In the run up to Summer School I was also nervous about the inevitable question: can men be feminists? I’m still wrestling with my answer to this, but I’m aware that some feminists’ favoured strategy is “Men, fuck off!” Don’t get me wrong, this could be the right strategy. But from a selfish point of view, I was scared it could get awkward for me and my brothers if such an approach was taken.
And this question/contention did come up during some of the workshops and talks. Some voices raised said “yes, of course feminism needs men” and it needs to “think about how we can involve them more”. “It will be a stronger movement if we can incorporate more voices, and this must include men”.
From a purely practical perspective, this makes sense. We men, as a gender, are holding almost all of the money and power and influence and property and weapons and TV channels and loads of other resources. If you want something to change, and can only have one group of people on your side, you can’t go wrong with ‘men’.
Other people said that the movement needs to be led, and led only, by women. The struggle against the oppressor must contain only the voices of the oppressed. Examples to support this argument include the civil rights movement in the US, and ending Apartheid in South Africa. In both cases, decisions were taken (rightly, history seems to have judged) to exclude white people from leadership and figurehead roles.
(Pals, we’re straying quickly into mansplaining territory here, as I explain feminism to a (probable) readership of feminists. My apologies all. This bit’s necessary for the structure I started with. Obviously a mistake, but let’s push on, shall we?)
For example, let’s say a particular campaign on women’s rights was spearheaded by a man (for the sake of argument, let’s call him Gav). Gav visits Downing Street to have a sit-down chat with David C, about the issue and how he wants it fixed. If he doesn’t convince David C, that’s obviously a problem and our campaign has stalled. But if he does convince him, that presents another problem – it’s a tediously familiar image of men making decisions about women. If Gav is successful, David C might want to speak to Gav again, about other issues, preventing a woman from getting a meeting with him. Gav’s success might have planted the idea with male politicians that men can be consulted on women’s rights. If these politicians already feel more comfortable with men than women, David C might ask more lads to come round and chat about childcare provisions, or the various-pronged attacks on working mothers. Regardless of how the meeting went, it’s unlikely that Gav and his campaign increased the chances of more women getting into Downing St. In other words, with men leading on women’s issues, even when we win, we might lose. There’s a real danger we’re confirming or strengthening existing prejudices. It’s the continuation and reinforcement of patriarchy under the guise of resistance. Men who like campaigning or chatting to Prime Ministers, or chatting to anyone at all, need to keep this in mind.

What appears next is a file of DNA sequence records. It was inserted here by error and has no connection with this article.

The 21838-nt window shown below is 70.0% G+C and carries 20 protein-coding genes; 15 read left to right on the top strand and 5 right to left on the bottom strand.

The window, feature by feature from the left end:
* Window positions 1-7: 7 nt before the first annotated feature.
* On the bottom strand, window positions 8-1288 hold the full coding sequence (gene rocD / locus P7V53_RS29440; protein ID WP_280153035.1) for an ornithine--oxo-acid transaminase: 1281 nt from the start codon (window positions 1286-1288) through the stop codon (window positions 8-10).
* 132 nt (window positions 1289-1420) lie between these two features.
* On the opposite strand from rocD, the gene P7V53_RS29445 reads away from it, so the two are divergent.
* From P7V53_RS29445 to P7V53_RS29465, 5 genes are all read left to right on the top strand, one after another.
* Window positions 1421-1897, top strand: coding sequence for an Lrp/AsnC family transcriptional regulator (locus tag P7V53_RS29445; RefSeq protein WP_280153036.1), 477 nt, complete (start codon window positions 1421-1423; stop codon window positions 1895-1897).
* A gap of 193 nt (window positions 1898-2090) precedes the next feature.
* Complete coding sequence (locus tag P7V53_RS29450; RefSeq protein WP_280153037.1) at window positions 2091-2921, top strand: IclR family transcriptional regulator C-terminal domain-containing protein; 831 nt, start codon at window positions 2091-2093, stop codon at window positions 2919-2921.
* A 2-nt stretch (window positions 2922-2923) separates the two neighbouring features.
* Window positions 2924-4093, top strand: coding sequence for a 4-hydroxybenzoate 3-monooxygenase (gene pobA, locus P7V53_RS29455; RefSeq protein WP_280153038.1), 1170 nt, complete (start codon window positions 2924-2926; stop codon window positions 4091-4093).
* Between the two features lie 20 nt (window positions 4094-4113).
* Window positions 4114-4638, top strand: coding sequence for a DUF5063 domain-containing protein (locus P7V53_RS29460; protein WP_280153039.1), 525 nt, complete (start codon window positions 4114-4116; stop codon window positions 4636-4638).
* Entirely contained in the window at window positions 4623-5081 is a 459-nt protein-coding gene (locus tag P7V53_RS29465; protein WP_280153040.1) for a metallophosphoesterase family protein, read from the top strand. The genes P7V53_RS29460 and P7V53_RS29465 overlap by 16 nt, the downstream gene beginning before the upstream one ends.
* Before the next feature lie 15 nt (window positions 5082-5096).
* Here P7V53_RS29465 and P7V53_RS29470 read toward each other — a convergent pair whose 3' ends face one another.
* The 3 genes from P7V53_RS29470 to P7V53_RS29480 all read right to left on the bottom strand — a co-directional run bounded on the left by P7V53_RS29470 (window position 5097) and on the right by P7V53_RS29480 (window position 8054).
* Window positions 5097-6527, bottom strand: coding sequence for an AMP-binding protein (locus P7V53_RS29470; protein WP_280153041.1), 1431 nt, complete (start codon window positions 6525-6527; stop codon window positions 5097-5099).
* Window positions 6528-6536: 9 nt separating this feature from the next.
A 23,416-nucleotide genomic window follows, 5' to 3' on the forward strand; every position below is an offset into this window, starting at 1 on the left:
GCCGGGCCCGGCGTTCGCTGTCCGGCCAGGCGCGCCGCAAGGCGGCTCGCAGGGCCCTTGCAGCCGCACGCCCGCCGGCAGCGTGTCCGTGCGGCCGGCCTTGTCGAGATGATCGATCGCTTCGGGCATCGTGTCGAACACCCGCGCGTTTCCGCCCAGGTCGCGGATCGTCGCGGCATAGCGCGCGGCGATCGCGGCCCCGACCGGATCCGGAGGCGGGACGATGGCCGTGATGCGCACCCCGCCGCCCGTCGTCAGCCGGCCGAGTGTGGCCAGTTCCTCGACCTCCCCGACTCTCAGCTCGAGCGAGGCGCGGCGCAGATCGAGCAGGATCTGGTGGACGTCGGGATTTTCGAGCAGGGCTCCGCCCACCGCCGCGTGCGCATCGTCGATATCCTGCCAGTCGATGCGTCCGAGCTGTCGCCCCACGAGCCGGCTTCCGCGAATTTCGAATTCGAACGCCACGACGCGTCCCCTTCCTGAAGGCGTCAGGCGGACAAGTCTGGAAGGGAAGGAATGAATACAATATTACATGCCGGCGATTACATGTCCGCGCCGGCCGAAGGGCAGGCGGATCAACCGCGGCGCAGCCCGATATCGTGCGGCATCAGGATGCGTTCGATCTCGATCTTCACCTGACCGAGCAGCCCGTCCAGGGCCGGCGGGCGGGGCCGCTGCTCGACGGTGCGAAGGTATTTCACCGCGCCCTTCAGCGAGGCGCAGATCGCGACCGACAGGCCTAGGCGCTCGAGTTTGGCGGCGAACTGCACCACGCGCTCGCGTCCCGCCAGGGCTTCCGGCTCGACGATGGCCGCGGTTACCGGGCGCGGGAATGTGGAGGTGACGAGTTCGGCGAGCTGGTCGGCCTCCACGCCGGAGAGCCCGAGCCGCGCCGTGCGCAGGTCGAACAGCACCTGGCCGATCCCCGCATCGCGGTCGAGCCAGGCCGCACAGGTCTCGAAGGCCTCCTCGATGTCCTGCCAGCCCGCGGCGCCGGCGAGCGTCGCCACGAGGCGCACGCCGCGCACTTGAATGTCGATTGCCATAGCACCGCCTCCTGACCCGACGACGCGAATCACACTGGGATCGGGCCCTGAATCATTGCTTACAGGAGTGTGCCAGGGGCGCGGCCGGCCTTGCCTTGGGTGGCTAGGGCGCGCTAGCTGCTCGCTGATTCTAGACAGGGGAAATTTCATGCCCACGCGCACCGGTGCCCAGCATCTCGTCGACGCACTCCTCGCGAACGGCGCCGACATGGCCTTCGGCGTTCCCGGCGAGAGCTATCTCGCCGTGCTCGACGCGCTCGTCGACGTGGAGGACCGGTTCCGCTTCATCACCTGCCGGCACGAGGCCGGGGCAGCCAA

Most women I spoke to at the Summer School used the same word to describe the role of men in feminism: “supporting”. In other words, we definitely shouldn’t be the voices, but we can build and support the platforms (literally and digitally) from which women's voices call out.
This fits the theory of how change happens outlined above – that only women should be in the foreground of the movement - but also gives a nod to the need for men to think critically. While feminism is a belief in gender equality, “pro feminist” might indicate that, on top of holding that belief, you’re also undergoing a process of critical thinking. Trying to change how your brain has been wired by growing up in a society that favours who you are over who other people are.